by Alice Faye Duncan:
This story follows a 9 year old—Lorraine Jackson—whose father was a sanitation worker during the sanitation strike of 1968. When two Black sanitation workers were killed by unsafe equipment and there were no repercussions, sanitation workers went on strike. During the strike, Dr. Martin Luther King Jr. delivered his “On the Mountain Top” sermon the day before he was assassinated. Lorraine addresses how the sanitation strike and the work of Dr. Martin Luther King Jr. affected her family. This story uses poetry, prose and colorful artwork to engage the audience on an important time in history, providing examples of work for positive change such as how Lorraine's family as well as the community banded together to fight (non-violently) for higher pay and safer working conditions.
Using this book as an educational tool:
Try to connect some themes of the book to present-day activism. This could be a great opportunity to talk to you child about other kinds of labor strikes—for example, teachers going on strike for the sake of better pay or education reform. Encourage your child to practice taking the perspective of these workers and their families, asking things like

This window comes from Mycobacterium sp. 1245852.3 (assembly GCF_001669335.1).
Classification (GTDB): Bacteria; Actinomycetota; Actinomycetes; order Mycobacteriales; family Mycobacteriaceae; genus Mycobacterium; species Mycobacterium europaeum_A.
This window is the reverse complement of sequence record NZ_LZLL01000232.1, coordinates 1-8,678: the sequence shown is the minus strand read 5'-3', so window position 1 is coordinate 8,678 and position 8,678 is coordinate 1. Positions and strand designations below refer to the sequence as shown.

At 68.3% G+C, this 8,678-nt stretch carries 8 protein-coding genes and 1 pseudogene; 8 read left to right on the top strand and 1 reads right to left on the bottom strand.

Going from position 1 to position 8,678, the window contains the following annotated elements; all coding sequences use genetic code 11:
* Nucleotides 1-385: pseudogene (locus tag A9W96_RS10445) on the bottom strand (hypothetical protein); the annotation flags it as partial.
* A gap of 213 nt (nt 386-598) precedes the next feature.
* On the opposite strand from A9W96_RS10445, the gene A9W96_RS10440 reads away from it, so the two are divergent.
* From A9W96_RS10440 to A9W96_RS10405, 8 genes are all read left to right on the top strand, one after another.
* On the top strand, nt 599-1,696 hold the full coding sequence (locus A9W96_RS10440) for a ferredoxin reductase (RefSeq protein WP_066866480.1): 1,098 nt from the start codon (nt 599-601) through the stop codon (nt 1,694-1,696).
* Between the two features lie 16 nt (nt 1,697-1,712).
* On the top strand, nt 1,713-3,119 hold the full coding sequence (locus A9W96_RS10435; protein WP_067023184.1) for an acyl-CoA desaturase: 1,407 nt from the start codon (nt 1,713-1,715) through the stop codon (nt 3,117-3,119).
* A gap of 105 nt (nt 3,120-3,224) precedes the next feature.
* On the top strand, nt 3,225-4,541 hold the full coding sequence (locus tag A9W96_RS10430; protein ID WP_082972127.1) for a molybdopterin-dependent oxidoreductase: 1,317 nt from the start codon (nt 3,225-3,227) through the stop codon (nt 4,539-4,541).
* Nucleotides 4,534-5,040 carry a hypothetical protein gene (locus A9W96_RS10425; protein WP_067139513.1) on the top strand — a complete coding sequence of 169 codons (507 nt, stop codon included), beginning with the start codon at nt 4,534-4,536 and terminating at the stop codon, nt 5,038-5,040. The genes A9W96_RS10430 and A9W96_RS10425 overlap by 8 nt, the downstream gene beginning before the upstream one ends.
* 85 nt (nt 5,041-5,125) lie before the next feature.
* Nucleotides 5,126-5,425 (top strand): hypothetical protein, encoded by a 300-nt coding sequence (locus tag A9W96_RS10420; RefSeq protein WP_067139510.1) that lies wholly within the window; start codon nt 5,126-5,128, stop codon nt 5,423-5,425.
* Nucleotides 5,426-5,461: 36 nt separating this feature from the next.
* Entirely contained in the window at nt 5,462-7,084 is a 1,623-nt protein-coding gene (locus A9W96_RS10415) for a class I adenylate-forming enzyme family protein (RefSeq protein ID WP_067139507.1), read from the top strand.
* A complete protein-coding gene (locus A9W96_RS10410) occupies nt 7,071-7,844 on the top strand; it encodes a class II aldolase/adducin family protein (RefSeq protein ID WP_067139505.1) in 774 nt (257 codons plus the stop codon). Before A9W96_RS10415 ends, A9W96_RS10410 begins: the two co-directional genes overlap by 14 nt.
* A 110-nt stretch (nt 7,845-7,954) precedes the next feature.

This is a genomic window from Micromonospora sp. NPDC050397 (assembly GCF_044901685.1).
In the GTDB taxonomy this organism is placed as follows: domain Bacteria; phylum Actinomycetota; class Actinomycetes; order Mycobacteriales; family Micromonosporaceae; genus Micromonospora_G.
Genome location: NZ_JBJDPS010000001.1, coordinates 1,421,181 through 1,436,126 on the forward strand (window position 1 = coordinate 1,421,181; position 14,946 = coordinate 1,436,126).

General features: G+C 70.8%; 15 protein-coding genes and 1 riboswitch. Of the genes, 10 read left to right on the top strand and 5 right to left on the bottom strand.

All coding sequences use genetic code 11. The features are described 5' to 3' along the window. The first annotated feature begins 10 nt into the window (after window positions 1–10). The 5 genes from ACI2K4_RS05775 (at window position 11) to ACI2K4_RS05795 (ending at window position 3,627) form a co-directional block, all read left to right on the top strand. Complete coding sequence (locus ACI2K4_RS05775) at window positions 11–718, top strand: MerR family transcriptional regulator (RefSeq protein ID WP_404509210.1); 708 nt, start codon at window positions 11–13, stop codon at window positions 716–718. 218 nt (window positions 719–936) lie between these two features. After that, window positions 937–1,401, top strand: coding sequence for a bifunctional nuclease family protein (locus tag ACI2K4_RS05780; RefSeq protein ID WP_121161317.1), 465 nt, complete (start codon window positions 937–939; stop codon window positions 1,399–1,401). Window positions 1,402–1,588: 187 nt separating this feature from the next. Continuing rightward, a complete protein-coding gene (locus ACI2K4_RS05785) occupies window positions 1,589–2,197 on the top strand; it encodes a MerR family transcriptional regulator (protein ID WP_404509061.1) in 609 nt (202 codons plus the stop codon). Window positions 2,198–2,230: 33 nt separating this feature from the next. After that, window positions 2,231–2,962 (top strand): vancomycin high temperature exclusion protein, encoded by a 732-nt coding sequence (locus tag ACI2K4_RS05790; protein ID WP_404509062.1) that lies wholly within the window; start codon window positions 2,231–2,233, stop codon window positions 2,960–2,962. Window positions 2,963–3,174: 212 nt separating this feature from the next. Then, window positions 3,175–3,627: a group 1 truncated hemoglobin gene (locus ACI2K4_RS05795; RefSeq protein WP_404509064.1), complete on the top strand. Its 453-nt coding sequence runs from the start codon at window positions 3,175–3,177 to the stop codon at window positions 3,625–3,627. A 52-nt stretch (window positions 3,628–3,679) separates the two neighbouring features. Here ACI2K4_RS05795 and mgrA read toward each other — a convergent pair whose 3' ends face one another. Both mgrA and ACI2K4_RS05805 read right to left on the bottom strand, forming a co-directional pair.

Why do you think the workers were striking?
How would you feel if your parents were working in conditions like that?
What kinds of people do you think occupied these jobs most often? Why?
This last question is a great way to introduce concepts like discrimination and privilege to your child as well. Low-wage, unsafe work tends to be the most accessible to people of color and other marginalized communities. Teach your children about these patterns, why they exist, and what we can do to work towards change today.